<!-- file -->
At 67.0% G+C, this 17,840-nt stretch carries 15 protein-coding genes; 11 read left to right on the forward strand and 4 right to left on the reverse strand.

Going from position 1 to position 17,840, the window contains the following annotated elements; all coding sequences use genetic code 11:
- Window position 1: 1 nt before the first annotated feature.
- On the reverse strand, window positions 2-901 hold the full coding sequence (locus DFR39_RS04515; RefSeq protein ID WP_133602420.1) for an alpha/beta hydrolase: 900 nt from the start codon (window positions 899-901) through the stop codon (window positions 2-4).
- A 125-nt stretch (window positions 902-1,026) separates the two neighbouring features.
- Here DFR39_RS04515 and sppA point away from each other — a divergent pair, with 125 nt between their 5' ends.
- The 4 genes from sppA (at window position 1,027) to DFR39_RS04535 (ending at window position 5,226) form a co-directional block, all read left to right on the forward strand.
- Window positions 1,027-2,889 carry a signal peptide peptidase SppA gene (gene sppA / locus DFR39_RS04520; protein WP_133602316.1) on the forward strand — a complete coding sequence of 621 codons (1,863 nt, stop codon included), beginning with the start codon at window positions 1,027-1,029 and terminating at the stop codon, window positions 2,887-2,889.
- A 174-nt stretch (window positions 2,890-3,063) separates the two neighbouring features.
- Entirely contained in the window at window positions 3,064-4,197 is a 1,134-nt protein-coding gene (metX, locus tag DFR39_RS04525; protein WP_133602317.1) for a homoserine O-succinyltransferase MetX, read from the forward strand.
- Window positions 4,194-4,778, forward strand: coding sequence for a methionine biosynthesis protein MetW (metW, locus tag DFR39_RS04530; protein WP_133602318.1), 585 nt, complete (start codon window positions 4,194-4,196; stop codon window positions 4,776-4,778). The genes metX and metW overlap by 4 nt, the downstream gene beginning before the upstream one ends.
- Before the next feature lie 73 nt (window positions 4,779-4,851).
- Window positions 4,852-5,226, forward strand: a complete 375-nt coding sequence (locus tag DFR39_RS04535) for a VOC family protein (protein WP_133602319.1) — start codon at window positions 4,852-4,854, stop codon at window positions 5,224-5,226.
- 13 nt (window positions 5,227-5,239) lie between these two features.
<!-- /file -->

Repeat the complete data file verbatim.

At 67.0% G+C, this 17,840-nt stretch carries 15 protein-coding genes; 11 read left to right on the forward strand and 4 right to left on the reverse strand.

Going from position 1 to position 17,840, the window contains the following annotated elements; all coding sequences use genetic code 11:
- Window position 1: 1 nt before the first annotated feature.
- On the reverse strand, window positions 2-901 hold the full coding sequence (locus DFR39_RS04515; RefSeq protein ID WP_133602420.1) for an alpha/beta hydrolase: 900 nt from the start codon (window positions 899-901) through the stop codon (window positions 2-4).
- A 125-nt stretch (window positions 902-1,026) separates the two neighbouring features.
- Here DFR39_RS04515 and sppA point away from each other — a divergent pair, with 125 nt between their 5' ends.
- The 4 genes from sppA (at window position 1,027) to DFR39_RS04535 (ending at window position 5,226) form a co-directional block, all read left to right on the forward strand.
- Window positions 1,027-2,889 carry a signal peptide peptidase SppA gene (gene sppA / locus DFR39_RS04520; protein WP_133602316.1) on the forward strand — a complete coding sequence of 621 codons (1,863 nt, stop codon included), beginning with the start codon at window positions 1,027-1,029 and terminating at the stop codon, window positions 2,887-2,889.
- A 174-nt stretch (window positions 2,890-3,063) separates the two neighbouring features.
- Entirely contained in the window at window positions 3,064-4,197 is a 1,134-nt protein-coding gene (metX, locus tag DFR39_RS04525; protein WP_133602317.1) for a homoserine O-succinyltransferase MetX, read from the forward strand.
- Window positions 4,194-4,778, forward strand: coding sequence for a methionine biosynthesis protein MetW (metW, locus tag DFR39_RS04530; protein WP_133602318.1), 585 nt, complete (start codon window positions 4,194-4,196; stop codon window positions 4,776-4,778). The genes metX and metW overlap by 4 nt, the downstream gene beginning before the upstream one ends.
- Before the next feature lie 73 nt (window positions 4,779-4,851).
- Window positions 4,852-5,226, forward strand: a complete 375-nt coding sequence (locus tag DFR39_RS04535) for a VOC family protein (protein WP_133602319.1) — start codon at window positions 4,852-4,854, stop codon at window positions 5,224-5,226.
- 13 nt (window positions 5,227-5,239) lie between these two features.